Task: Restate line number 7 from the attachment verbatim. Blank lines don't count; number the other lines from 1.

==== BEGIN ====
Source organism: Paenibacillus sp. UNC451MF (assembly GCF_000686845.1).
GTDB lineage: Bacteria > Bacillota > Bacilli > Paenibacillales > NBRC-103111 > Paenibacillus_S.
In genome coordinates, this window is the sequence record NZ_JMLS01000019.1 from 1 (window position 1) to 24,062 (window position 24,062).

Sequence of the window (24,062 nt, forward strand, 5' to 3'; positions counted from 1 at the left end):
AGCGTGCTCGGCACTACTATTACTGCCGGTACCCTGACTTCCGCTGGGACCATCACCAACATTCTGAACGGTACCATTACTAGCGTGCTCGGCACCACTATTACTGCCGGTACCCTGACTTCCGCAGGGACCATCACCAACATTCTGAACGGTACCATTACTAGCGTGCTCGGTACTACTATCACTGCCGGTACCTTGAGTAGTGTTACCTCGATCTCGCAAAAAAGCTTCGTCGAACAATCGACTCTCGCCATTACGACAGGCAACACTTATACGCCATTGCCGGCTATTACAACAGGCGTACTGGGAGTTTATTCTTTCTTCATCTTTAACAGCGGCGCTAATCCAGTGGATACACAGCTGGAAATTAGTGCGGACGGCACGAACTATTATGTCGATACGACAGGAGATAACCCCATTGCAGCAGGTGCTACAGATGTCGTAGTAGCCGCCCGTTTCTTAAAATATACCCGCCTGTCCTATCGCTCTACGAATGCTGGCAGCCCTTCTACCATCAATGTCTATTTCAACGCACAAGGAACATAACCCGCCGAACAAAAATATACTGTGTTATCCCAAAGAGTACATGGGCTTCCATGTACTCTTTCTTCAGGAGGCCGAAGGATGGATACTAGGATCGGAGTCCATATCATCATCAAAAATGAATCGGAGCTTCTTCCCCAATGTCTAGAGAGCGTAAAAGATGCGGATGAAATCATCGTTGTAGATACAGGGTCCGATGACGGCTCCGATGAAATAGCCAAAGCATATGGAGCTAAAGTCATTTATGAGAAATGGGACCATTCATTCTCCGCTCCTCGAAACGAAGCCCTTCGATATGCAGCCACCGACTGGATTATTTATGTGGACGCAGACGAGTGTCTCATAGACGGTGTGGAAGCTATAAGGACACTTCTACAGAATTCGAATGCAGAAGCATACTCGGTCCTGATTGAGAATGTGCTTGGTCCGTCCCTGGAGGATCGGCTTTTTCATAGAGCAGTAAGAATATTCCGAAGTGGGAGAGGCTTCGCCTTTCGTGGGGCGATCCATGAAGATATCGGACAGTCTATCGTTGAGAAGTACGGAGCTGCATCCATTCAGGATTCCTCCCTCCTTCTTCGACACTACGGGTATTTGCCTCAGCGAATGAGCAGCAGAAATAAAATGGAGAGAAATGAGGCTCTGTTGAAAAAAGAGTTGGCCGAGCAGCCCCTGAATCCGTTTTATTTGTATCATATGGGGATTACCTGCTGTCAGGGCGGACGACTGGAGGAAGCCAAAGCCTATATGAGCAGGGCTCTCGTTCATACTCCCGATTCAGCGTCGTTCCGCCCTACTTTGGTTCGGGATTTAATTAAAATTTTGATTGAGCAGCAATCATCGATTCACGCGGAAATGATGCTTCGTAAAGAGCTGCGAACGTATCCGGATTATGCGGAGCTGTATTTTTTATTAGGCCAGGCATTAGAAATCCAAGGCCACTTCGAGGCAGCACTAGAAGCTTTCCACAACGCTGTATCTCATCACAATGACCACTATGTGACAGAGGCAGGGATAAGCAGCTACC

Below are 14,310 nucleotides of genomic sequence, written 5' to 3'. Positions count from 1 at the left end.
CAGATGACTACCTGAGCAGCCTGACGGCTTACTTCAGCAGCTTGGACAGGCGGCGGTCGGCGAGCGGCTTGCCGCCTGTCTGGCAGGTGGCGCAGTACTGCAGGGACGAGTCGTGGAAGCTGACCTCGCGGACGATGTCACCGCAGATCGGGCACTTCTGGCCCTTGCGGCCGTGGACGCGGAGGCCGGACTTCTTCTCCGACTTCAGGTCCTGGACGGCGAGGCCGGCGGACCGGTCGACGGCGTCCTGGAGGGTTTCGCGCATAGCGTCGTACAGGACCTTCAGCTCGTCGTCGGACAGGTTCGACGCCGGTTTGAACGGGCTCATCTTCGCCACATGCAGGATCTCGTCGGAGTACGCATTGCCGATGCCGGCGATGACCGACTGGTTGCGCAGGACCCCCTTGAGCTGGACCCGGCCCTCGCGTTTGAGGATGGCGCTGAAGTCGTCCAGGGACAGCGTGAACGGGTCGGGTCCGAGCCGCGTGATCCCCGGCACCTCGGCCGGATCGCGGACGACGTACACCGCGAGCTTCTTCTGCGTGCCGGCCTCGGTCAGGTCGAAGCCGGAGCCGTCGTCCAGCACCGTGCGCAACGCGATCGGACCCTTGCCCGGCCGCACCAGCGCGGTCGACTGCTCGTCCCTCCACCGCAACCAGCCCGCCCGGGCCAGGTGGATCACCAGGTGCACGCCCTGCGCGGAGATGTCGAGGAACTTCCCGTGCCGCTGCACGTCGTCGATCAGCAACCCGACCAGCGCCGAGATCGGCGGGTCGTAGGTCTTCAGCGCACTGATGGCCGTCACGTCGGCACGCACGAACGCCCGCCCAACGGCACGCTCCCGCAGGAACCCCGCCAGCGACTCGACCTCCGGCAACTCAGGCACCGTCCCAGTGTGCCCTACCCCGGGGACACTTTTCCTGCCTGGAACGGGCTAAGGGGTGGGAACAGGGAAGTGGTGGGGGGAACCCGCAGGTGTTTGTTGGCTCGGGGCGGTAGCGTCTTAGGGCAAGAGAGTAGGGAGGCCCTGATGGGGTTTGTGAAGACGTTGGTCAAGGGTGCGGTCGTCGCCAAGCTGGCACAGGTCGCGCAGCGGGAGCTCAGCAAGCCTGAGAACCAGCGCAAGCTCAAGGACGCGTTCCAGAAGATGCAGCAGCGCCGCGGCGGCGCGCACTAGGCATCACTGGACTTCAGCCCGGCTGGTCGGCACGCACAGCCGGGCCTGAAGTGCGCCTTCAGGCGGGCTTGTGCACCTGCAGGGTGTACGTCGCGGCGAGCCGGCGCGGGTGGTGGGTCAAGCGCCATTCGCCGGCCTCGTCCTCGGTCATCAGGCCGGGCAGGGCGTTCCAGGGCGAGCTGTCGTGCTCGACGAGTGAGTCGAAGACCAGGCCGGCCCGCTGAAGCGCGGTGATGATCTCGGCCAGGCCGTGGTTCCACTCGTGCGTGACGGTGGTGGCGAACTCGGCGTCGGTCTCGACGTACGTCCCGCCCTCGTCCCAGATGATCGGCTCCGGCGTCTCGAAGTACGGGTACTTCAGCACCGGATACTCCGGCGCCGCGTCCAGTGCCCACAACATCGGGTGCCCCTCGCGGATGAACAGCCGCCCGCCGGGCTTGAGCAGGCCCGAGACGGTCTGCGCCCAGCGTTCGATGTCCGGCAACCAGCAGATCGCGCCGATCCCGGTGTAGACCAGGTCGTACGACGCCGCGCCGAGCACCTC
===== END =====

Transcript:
CAGATGACTACCTGAGCAGCCTGACGGCTTACTTCAGCAGCTTGGACAGGCGGCGGTCGGCGAGCGGCTTGCCGCCTGTCTGGCAGGTGGCGCAGTACTGCAGGGACGAGTCGTGGAAGCTGACCTCGCGGACGATGTCACCGCAGATCGGGCACTTCTGGCCCTTGCGGCCGTGGACGCGGAGGCCGGACTTCTTCTCCGACTTCAGGTCCTGGACGGCGAGGCCGGCGGACCGGTCGACGGCGTCCTGGAGGGTTTCGCGCATAGCGTCGTACAGGACCTTCAGCTCGTCGTCGGACAGGTTCGACGCCGGTTTGAACGGGCTCATCTTCGCCACATGCAGGATCTCGTCGGAGTACGCATTGCCGATGCCGGCGATGACCGACTGGTTGCGCAGGACCCCCTTGAGCTGGACCCGGCCCTCGCGTTTGAGGATGGCGCTGAAGTCGTCCAGGGACAGCGTGAACGGGTCGGGTCCGAGCCGCGTGATCCCCGGCACCTCGGCCGGATCGCGGACGACGTACACCGCGAGCTTCTTCTGCGTGCCGGCCTCGGTCAGGTCGAAGCCGGAGCCGTCGTCCAGCACCGTGCGCAACGCGATCGGACCCTTGCCCGGCCGCACCAGCGCGGTCGACTGCTCGTCCCTCCACCGCAACCAGCCCGCCCGGGCCAGGTGGATCACCAGGTGCACGCCCTGCGCGGAGATGTCGAGGAACTTCCCGTGCCGCTGCACGTCGTCGATCAGCAACCCGACCAGCGCCGAGATCGGCGGGTCGTAGGTCTTCAGCGCACTGATGGCCGTCACGTCGGCACGCACGAACGCCCGCCCAACGGCACGCTCCCGCAGGAACCCCGCCAGCGACTCGACCTCCGGCAACTCAGGCACCGTCCCAGTGTGCCCTACCCCGGGGACACTTTTCCTGCCTGGAACGGGCTAAGGGGTGGGAACAGGGAAGTGGTGGGGGGAACCCGCAGGTGTTTGTTGGCTCGGGGCGGTAGCGTCTTAGGGCAAGAGAGTAGGGAGGCCCTGATGGGGTTTGTGAAGACGTTGGTCAAGGGTGCGGTCGTCGCCAAGCTGGCACAGGTCGCGCAGCGGGAGCTCAGCAAGCCTGAGAACCAGCGCAAGCTCAAGGACGCGTTCCAGAAGATGCAGCAGCGCCGCGGCGGCGCGCACTAGGCATCACTGGACTTCAGCCCGGCTGGTCGGCACGCACAGCCGGGCCTGAAGTGCGCCTTCAGGCGGGCTTGTGCACCTGCAGGGTGTACGTCGCGGCGAGCCGGCGCGGGTGGTGGGTCAAGCGCCATTCGCCGGCCTCGTCCTCGGTCATCAGGCCGGGCAGGGCGTTCCAGGGCGAGCTGTCGTGCTCGACGAGTGAGTCGAAGACCAGGCCGGCCCGCTGAAGCGCGGTGATGATCTCGGCCAGGCCGTGGTTCCACTCGTGCGTGACGGTGGTGGCGAACTCGGCGTCGGTCTCGACGTACGTCCCGCCCTCGTCCCAGATGATCGGCTCCGGCGTCTCGAAGTACGGGTACTTCAGCACCGGATACTCCGGCGCCGCGTCCAGTGCCCACAACATCGGGTGCCCCTCGCGGATGAACAGCCGCCCGCCGGGCTTGAGCAGGCCCGAGACGGTCTGCGCCCAGCGTTCGATGTCCGGCAACCAGCAGATCGCGCCGATCCCGGTGTAGACCAGGTCGTACGACGCCGCGCCGAGCACCTC